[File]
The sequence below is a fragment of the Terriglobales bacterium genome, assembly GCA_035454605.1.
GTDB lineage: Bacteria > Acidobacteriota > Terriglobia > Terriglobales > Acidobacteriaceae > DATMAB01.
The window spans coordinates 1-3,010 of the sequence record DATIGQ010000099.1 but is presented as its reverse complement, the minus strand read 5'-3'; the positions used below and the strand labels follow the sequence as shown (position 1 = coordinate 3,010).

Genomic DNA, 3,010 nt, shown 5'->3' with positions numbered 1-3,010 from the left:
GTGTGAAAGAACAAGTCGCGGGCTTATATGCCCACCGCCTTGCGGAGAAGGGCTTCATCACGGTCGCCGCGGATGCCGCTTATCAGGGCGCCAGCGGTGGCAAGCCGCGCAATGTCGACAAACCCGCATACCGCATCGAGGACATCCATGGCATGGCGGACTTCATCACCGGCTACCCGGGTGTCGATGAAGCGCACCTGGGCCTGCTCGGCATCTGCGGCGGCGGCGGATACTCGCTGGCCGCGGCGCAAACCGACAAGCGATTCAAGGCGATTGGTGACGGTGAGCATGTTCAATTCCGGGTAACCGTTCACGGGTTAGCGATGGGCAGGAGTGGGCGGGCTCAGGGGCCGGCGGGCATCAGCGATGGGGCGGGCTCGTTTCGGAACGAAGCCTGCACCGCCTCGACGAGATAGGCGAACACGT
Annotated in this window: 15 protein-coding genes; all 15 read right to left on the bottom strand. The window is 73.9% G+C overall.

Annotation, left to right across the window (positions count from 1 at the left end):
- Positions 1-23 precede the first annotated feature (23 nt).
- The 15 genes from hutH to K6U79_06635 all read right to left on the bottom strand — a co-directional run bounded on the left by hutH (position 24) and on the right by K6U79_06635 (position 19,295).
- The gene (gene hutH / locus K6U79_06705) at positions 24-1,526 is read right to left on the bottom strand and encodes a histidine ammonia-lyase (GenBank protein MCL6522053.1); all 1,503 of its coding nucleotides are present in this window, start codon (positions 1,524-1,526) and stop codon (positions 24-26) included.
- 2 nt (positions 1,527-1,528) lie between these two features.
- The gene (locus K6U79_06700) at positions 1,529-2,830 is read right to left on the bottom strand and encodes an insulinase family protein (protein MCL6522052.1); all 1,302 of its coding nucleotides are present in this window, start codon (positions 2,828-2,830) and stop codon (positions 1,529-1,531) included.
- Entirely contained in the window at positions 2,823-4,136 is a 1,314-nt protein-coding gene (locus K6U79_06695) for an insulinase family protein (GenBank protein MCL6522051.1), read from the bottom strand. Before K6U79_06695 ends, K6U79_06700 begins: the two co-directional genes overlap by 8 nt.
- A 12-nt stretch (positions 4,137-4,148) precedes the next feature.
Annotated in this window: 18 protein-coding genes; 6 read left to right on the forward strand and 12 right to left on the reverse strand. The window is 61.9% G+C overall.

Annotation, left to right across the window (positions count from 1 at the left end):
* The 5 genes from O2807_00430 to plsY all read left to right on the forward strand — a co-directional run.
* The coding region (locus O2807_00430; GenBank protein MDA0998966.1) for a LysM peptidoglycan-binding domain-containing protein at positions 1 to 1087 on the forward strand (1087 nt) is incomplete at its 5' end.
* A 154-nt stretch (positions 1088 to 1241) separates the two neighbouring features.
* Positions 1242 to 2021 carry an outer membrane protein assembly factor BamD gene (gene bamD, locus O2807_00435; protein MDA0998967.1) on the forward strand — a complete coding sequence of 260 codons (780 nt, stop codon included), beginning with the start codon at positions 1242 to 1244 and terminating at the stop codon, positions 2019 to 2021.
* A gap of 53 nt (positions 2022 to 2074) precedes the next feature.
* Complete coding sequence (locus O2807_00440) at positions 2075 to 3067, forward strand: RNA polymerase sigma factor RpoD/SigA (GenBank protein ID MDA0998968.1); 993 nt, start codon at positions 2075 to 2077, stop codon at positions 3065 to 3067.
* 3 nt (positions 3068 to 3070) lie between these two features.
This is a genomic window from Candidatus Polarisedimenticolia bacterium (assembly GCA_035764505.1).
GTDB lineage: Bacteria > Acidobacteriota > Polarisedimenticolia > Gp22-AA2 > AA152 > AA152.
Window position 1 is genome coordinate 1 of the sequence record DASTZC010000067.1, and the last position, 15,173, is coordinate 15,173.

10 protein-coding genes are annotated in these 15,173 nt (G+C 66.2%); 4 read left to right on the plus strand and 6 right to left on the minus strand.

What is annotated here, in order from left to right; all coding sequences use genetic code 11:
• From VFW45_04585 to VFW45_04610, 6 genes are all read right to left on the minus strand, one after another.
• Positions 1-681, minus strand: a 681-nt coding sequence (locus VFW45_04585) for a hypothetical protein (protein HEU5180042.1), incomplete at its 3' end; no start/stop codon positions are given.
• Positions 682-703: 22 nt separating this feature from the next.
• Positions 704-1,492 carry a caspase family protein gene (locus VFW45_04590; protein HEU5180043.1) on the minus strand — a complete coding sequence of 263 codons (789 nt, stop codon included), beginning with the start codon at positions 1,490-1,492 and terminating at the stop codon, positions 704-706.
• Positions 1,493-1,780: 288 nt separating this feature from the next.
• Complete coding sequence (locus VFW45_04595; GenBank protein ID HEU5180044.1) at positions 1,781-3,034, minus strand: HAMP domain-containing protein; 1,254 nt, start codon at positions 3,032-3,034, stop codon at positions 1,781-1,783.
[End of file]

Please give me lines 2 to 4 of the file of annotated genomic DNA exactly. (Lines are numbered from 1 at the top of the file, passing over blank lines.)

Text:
GTDB lineage: Bacteria > Acidobacteriota > Terriglobia > Terriglobales > Acidobacteriaceae > DATMAB01.
The window spans coordinates 1-3,010 of the sequence record DATIGQ010000099.1 but is presented as its reverse complement, the minus strand read 5'-3'; the positions used below and the strand labels follow the sequence as shown (position 1 = coordinate 3,010).

Genomic DNA, 3,010 nt, shown 5'->3' with positions numbered 1-3,010 from the left: